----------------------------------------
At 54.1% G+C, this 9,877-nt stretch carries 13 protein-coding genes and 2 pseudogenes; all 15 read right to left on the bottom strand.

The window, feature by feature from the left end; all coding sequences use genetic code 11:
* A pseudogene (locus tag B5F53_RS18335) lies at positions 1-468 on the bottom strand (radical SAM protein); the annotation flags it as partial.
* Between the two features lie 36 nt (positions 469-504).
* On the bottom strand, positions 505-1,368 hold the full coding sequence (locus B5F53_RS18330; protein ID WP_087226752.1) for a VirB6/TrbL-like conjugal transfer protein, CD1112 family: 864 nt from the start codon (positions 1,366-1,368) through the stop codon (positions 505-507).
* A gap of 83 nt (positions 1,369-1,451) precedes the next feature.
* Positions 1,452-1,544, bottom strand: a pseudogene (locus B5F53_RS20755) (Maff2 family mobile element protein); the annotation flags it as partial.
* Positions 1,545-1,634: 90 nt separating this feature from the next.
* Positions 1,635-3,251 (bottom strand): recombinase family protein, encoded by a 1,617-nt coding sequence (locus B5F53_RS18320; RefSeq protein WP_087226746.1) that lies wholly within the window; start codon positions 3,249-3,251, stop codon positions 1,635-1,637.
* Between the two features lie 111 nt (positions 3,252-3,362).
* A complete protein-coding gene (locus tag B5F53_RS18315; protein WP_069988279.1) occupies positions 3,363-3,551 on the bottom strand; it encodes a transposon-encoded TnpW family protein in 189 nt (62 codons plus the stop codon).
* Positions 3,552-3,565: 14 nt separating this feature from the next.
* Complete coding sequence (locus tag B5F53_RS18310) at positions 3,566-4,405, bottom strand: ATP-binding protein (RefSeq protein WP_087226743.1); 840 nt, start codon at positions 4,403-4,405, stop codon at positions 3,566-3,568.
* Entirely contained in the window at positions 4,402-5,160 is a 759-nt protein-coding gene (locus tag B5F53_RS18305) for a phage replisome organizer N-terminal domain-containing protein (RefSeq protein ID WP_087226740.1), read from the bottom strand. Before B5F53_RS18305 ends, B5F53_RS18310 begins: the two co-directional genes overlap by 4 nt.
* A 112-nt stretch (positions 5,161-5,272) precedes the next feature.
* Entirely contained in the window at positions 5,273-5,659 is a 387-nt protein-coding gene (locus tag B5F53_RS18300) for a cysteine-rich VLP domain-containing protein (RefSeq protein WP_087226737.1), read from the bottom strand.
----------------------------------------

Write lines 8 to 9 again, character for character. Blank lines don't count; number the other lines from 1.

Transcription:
* Positions 1,545-1,634: 90 nt separating this feature from the next.
* Positions 1,635-3,251 (bottom strand): recombinase family protein, encoded by a 1,617-nt coding sequence (locus B5F53_RS18320; RefSeq protein WP_087226746.1) that lies wholly within the window; start codon positions 3,249-3,251, stop codon positions 1,635-1,637.